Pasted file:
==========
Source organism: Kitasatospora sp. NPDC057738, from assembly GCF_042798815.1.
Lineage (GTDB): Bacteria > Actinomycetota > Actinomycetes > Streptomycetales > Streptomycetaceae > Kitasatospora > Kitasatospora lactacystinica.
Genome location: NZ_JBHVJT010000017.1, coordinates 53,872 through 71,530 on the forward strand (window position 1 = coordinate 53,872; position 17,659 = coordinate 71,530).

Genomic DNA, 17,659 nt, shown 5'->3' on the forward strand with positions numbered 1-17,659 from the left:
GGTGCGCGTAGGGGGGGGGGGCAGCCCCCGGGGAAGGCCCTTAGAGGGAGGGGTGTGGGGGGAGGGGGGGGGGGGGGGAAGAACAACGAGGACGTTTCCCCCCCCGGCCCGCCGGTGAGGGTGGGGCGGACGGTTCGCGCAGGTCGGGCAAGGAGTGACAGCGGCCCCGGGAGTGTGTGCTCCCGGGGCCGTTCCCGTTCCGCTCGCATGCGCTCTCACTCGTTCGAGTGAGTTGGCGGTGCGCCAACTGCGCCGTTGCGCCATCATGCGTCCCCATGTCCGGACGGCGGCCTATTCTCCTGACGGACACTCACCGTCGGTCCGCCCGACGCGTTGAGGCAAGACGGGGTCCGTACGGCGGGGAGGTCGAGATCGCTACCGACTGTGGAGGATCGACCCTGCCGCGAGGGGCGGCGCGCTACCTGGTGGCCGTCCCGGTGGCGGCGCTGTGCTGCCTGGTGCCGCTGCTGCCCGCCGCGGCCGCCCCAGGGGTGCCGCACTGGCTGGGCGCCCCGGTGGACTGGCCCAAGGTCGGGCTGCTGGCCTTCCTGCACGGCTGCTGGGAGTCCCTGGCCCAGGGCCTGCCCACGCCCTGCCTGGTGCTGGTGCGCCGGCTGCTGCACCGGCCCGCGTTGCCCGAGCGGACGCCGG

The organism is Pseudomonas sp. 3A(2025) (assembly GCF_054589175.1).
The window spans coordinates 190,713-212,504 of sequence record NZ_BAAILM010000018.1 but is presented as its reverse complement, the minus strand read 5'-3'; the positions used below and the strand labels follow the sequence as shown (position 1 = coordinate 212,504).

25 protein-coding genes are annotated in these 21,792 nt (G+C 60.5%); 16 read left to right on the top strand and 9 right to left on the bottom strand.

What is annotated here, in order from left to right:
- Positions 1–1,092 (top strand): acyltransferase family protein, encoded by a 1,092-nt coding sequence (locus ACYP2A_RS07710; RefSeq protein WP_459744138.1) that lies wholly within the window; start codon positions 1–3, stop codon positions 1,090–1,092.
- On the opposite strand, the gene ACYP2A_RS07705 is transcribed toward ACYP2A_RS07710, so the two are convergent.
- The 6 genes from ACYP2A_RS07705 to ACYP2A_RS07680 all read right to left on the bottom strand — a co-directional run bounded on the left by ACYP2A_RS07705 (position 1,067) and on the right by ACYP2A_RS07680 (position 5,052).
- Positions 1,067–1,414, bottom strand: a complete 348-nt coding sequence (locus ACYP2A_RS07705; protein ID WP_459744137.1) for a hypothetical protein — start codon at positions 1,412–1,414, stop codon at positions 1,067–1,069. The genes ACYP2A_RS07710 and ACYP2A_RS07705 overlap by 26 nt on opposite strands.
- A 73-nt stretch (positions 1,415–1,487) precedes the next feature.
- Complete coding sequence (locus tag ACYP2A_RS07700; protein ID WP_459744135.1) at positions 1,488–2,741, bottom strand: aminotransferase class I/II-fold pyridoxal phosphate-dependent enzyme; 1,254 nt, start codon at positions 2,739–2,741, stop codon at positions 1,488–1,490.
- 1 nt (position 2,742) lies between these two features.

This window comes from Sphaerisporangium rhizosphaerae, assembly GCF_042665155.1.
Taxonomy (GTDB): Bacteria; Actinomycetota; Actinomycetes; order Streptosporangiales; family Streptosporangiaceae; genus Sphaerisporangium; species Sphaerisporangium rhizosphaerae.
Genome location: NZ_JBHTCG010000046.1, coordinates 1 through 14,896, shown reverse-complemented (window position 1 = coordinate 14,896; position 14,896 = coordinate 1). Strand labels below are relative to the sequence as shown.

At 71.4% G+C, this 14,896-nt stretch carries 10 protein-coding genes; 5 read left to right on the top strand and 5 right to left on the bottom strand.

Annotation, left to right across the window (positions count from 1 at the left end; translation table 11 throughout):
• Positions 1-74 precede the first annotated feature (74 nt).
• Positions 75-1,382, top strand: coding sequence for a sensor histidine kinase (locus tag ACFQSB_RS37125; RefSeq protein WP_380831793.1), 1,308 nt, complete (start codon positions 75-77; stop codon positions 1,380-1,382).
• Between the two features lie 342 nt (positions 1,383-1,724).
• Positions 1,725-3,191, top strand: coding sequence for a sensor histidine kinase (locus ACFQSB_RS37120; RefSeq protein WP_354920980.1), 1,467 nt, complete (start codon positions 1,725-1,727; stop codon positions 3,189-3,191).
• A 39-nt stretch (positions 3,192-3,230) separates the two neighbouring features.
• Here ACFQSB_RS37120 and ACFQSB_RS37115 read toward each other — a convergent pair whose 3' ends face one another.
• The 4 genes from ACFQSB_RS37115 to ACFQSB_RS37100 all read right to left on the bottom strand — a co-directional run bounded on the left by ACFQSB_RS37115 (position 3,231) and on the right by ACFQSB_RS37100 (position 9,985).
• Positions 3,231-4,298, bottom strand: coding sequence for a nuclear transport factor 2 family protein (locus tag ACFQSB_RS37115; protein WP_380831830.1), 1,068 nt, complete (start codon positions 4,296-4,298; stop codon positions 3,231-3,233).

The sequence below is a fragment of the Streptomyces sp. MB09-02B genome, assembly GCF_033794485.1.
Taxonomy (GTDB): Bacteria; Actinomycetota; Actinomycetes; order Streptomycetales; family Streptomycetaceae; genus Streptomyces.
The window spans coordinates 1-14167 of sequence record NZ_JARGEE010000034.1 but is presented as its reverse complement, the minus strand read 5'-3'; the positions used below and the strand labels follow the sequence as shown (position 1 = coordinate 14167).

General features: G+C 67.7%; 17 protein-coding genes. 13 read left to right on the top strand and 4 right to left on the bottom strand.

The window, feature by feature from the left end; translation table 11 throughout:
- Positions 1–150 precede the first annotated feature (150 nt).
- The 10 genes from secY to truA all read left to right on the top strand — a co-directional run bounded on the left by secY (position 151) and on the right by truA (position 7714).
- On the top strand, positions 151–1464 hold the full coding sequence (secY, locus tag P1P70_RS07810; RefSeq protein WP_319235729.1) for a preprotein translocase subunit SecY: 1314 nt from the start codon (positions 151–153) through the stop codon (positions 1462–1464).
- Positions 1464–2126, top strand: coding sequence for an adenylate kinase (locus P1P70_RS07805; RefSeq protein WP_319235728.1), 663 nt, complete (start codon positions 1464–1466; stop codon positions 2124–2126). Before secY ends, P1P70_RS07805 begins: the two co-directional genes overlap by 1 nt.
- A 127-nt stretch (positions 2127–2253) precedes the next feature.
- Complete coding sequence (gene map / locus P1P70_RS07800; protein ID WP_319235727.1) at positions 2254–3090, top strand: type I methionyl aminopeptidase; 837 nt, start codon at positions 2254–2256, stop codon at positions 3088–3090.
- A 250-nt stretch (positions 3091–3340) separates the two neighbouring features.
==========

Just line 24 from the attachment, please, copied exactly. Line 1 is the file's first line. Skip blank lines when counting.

• Between the two features lie 342 nt (positions 1,383-1,724).